How to Assess & Manage Conduct When Outsourcing
Risk management is a must for any business, even those that work with third-party vendors. Vendors are used by many businesses, including those in regulated industries such as medical and financial. With so many companies outsourcing, it’s sometimes hard to tell who is not operating in compliance with laws and regulations. What can you do to ensure that your business is working with compliant vendors?
Know Every Vendor You Hire
Just because a company offers the product or service you need doesn’t mean it’s your best option. You need to learn more about how the company operates before you agree to take them on as a vendor. Learn about the company’s history, how they handle business, and where their experience lies. Do your homework beforehand so you can feel confident about the vendor.
Why does the conduct of a third party matter to your business? If you are using the products and services of vendors, this will reflect on your reputation. Poor conduct or a negative headline may be associated with your brand, which can cause big problems for you. You should also feel confident that the company has the financial stability, security, and consumer protections in place to meet your standards as well as those set forth by privacy laws. As you research vendors, keep in mind that if they get in trouble, you may find yourself in trouble along with them.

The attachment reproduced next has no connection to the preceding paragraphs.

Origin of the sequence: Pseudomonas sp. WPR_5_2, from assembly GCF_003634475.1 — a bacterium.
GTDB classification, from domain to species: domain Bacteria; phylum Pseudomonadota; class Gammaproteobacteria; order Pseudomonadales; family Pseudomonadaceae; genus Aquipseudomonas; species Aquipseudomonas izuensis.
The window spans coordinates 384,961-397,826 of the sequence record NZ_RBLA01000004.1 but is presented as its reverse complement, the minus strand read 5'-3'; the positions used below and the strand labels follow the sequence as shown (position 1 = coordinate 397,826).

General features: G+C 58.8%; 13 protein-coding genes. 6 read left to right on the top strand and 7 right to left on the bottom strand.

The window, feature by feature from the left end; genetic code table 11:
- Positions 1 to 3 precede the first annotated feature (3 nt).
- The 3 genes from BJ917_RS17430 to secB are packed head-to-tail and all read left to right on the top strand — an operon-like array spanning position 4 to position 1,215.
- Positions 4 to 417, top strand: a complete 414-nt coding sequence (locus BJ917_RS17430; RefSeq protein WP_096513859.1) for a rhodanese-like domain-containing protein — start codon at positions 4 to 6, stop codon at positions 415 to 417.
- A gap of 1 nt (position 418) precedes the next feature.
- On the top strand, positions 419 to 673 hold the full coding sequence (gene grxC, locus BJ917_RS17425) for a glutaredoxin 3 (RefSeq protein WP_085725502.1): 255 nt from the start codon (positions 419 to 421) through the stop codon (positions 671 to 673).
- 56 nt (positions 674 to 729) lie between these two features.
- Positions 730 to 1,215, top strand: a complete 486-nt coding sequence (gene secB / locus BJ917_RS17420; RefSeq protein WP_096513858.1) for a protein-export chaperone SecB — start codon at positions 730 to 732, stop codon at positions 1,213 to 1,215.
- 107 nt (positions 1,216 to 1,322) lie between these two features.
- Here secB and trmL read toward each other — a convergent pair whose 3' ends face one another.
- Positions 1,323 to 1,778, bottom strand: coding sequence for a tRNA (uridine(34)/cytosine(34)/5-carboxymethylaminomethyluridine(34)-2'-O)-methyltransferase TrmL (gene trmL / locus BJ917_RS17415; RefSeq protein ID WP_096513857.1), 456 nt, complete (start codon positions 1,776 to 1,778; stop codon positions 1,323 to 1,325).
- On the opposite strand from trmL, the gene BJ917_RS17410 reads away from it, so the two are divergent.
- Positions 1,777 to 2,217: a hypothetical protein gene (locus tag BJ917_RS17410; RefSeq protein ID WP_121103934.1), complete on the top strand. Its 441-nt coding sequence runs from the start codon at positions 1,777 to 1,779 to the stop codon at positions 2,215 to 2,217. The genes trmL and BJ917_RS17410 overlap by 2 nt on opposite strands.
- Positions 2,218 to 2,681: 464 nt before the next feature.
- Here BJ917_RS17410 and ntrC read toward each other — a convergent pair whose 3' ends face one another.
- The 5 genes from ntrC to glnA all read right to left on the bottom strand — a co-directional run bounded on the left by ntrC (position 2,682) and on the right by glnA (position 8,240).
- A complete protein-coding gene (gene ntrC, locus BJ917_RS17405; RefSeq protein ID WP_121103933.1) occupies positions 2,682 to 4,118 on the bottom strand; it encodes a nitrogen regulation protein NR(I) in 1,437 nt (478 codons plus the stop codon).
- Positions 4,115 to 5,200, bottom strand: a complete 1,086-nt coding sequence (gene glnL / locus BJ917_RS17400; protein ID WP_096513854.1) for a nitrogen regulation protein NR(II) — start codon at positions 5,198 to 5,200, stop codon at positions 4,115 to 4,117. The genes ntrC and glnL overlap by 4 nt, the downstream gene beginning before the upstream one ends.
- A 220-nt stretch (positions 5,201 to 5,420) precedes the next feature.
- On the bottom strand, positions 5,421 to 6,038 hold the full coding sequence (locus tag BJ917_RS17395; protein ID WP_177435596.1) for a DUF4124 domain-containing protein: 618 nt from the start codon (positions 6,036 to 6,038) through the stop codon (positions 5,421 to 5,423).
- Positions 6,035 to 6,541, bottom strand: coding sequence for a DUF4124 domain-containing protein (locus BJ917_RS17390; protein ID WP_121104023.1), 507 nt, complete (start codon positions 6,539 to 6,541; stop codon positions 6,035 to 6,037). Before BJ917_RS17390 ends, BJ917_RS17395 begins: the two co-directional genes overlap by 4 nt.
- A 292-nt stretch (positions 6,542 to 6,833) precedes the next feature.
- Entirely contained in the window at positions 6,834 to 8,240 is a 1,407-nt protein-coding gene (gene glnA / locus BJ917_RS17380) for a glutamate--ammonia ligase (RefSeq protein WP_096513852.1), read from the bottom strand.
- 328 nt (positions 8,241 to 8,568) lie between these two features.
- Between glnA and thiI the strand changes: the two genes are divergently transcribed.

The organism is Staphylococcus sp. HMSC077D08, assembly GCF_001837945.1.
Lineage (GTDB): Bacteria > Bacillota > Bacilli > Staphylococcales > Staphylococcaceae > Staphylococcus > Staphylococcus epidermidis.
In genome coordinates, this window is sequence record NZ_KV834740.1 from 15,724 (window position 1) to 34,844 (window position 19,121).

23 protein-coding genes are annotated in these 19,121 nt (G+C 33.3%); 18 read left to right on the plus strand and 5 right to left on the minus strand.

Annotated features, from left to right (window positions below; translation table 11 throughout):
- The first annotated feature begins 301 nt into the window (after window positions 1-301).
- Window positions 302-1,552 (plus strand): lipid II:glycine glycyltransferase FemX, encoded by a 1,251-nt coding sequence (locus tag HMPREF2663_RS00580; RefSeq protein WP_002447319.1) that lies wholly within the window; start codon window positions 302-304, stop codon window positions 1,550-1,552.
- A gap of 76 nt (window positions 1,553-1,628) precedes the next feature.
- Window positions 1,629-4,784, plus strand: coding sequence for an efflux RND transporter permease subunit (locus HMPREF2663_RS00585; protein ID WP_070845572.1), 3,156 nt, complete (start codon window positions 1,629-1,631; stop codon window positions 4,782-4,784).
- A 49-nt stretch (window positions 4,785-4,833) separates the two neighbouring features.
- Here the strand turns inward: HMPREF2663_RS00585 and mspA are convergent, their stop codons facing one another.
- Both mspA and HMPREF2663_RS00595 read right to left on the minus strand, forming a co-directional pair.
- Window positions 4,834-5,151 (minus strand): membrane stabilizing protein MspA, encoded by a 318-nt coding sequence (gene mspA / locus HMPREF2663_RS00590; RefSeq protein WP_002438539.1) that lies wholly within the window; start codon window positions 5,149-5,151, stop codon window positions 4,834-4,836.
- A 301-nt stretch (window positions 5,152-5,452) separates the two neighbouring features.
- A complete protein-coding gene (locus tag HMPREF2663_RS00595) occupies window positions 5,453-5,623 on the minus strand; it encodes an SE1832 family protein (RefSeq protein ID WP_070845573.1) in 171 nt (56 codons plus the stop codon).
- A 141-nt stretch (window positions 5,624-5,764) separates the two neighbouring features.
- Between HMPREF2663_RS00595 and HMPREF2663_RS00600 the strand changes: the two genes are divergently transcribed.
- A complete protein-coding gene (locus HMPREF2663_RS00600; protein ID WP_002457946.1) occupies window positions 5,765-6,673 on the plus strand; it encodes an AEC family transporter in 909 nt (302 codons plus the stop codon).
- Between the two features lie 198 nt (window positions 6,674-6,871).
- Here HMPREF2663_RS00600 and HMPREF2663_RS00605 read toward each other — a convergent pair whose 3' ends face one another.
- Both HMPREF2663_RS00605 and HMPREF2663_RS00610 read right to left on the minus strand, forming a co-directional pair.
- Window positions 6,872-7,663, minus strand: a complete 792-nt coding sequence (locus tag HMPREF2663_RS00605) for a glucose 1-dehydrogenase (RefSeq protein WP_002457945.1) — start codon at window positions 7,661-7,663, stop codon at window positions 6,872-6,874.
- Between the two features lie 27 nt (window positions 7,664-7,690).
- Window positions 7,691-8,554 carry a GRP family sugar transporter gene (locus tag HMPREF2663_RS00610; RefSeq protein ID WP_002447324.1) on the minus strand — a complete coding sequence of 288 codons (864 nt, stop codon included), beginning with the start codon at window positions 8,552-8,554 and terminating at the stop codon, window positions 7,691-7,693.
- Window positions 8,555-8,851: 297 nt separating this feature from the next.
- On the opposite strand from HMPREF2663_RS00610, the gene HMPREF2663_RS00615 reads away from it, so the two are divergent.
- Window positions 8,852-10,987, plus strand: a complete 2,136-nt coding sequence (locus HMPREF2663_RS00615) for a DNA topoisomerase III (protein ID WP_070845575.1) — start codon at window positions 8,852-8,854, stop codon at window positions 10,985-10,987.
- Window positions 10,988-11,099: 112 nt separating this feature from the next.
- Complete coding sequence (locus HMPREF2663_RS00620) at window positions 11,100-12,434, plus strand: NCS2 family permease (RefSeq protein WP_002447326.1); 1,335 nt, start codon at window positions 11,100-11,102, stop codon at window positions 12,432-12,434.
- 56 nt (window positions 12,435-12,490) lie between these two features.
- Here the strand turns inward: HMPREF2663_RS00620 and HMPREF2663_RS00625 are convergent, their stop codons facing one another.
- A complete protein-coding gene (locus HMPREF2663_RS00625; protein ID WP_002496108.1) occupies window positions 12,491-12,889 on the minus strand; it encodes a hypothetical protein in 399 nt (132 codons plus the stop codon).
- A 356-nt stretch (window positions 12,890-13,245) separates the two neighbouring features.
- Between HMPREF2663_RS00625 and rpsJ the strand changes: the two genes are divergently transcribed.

Vendor Accountability and Contracts
So how do you hold a vendor accountable? This is where the contract comes into play. Contracts are used to ensure accountability from vendors. They should outline all agreed-upon duties in detail along with responsibilities and guidelines for products, services, and conduct. Contracts should be created by legal experts to ensure proper language and protection.
The contract is only useful if you enforce it. Make sure your contracts are stored in an organized location that provides easy access for all necessary personnel, such as managers and auditors. You should be able to review start and end dates so you know when the document must be renewed.
Perform Annual Vendor Reviews
Review your vendors annually – or more frequently if you feel it necessary to do so. Even if you maintain a multi-year contract with the vendor, make sure you are performing reviews at least once each year. This will involve a review of their contract to make sure they are completing all tasks and duties as agreed upon and staying compliant with regulations and laws. If a breach of contract is found, then it may be time to end the agreement and find a new vendor.
If you maintain year-long contracts with vendors, then you could use this time to perform a review. It is recommended that you have a notification system in place to let all parties involved know that the contract renewal is approaching so everyone is on the same page and there are no surprises. If the vendor is not meeting the requirements set forth by the contract, then do not renew.
Dealing with High-Risk Vendors
Some vendors may pose a higher risk than others. When dealing with high-risk vendors, you will need to do more involved research and assessments to make sure your company is protected. Review the vendor’s operations in detail, including network infrastructure, compliance programs, internal controls, human resources, information security, operations management, communications and procedural documentation. Know their key policies and whether or not they are subject to and aware of the Dodd-Frank Act’s Unfair, Deceptive and Abusive Acts or Practices (UDAAP) and Section 5 of the Federal Trade Commission Act.